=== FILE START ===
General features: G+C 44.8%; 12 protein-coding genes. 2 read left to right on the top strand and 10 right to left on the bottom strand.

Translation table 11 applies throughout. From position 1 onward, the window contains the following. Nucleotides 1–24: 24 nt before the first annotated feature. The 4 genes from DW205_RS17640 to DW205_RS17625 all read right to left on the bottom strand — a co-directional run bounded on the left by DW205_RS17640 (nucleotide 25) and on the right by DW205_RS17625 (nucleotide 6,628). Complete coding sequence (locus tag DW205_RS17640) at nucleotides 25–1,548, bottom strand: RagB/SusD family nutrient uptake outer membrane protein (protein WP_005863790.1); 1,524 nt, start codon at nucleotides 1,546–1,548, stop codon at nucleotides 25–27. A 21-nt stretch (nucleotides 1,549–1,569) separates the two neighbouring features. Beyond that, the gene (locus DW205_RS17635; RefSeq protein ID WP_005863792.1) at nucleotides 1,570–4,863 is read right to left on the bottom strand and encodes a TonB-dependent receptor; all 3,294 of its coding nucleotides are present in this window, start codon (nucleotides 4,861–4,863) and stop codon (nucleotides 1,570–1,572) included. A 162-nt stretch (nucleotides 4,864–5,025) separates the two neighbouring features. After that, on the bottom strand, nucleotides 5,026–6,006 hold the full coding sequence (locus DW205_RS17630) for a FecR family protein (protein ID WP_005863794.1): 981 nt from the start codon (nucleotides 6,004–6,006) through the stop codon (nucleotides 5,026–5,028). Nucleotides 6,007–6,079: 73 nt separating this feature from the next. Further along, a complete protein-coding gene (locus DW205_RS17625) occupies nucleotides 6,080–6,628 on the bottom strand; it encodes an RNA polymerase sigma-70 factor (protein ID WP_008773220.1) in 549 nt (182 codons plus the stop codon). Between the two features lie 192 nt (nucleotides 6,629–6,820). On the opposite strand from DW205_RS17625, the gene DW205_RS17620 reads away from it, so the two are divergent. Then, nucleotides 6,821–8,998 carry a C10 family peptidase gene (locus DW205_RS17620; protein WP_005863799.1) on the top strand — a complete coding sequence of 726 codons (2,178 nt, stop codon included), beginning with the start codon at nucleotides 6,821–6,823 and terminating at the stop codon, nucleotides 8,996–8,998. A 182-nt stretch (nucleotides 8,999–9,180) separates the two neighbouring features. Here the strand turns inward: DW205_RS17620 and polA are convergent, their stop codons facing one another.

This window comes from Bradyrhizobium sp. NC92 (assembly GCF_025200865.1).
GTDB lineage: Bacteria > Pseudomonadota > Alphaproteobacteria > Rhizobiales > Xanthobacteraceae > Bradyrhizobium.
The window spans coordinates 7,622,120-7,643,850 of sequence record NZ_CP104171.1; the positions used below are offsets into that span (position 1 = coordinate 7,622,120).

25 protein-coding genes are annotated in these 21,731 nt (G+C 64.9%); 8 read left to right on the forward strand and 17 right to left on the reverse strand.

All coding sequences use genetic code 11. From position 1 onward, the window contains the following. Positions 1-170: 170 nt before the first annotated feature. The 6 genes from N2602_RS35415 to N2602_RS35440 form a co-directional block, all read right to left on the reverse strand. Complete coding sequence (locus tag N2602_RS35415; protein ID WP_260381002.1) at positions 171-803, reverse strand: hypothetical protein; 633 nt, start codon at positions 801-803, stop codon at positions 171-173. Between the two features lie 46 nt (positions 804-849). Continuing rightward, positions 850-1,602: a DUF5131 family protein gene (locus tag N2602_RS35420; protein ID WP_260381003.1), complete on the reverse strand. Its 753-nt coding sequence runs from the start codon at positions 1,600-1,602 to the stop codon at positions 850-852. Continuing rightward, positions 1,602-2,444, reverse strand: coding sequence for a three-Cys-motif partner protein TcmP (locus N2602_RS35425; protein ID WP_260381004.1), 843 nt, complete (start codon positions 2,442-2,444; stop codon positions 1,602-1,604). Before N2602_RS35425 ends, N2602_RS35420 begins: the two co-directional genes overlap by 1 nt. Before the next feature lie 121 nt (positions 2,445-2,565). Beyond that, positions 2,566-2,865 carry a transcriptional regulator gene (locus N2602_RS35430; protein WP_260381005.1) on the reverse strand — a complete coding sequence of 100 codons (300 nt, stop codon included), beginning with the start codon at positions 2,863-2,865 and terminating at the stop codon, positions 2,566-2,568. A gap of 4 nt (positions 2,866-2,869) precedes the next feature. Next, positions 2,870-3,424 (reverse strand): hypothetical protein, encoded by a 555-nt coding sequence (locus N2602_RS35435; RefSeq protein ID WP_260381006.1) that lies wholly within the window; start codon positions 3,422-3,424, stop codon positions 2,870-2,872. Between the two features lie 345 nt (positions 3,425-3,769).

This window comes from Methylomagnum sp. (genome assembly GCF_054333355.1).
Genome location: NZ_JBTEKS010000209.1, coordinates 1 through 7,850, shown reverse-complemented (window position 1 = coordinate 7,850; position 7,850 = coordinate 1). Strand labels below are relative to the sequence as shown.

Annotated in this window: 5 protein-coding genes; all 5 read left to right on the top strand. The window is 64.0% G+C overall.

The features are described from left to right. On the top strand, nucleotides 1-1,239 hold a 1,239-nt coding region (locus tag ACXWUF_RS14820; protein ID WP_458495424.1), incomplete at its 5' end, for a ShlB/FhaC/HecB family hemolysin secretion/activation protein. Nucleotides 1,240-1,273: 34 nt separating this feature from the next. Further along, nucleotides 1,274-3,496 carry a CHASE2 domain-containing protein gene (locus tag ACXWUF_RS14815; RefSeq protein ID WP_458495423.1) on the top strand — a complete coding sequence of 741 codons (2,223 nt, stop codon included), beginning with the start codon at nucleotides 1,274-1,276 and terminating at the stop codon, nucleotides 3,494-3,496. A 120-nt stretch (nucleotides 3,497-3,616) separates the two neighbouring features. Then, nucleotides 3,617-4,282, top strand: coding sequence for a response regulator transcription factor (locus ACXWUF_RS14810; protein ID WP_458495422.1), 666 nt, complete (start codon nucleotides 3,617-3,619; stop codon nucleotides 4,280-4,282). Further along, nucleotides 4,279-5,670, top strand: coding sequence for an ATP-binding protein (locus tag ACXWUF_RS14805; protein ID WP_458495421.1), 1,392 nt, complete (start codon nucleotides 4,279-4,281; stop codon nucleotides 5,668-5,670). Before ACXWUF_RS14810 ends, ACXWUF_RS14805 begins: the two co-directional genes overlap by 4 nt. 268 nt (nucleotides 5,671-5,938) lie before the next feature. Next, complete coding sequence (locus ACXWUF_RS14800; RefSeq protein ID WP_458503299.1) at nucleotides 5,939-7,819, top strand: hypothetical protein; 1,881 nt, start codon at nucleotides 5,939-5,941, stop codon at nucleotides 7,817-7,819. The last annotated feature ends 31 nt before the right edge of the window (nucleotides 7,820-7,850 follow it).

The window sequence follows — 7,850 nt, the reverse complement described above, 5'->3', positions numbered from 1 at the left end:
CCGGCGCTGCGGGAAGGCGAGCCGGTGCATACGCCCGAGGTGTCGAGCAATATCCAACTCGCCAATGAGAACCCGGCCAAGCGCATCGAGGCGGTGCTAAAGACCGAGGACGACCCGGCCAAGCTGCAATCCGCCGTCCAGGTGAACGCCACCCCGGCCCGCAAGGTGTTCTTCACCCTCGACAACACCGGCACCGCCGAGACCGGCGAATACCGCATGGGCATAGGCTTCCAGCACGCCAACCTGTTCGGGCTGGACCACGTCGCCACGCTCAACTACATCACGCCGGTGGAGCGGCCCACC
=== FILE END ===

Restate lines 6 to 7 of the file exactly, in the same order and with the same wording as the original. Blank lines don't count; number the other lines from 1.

25 protein-coding genes are annotated in these 21,731 nt (G+C 64.9%); 8 read left to right on the forward strand and 17 right to left on the reverse strand.

All coding sequences use genetic code 11. From position 1 onward, the window contains the following. Positions 1-170: 170 nt before the first annotated feature. The 6 genes from N2602_RS35415 to N2602_RS35440 form a co-directional block, all read right to left on the reverse strand. Complete coding sequence (locus tag N2602_RS35415; protein ID WP_260381002.1) at positions 171-803, reverse strand: hypothetical protein; 633 nt, start codon at positions 801-803, stop codon at positions 171-173. Between the two features lie 46 nt (positions 804-849). Continuing rightward, positions 850-1,602: a DUF5131 family protein gene (locus tag N2602_RS35420; protein ID WP_260381003.1), complete on the reverse strand. Its 753-nt coding sequence runs from the start codon at positions 1,600-1,602 to the stop codon at positions 850-852. Continuing rightward, positions 1,602-2,444, reverse strand: coding sequence for a three-Cys-motif partner protein TcmP (locus N2602_RS35425; protein ID WP_260381004.1), 843 nt, complete (start codon positions 2,442-2,444; stop codon positions 1,602-1,604). Before N2602_RS35425 ends, N2602_RS35420 begins: the two co-directional genes overlap by 1 nt. Before the next feature lie 121 nt (positions 2,445-2,565). Beyond that, positions 2,566-2,865 carry a transcriptional regulator gene (locus N2602_RS35430; protein WP_260381005.1) on the reverse strand — a complete coding sequence of 100 codons (300 nt, stop codon included), beginning with the start codon at positions 2,863-2,865 and terminating at the stop codon, positions 2,566-2,568. A gap of 4 nt (positions 2,866-2,869) precedes the next feature. Next, positions 2,870-3,424 (reverse strand): hypothetical protein, encoded by a 555-nt coding sequence (locus N2602_RS35435; RefSeq protein ID WP_260381006.1) that lies wholly within the window; start codon positions 3,422-3,424, stop codon positions 2,870-2,872. Between the two features lie 345 nt (positions 3,425-3,769).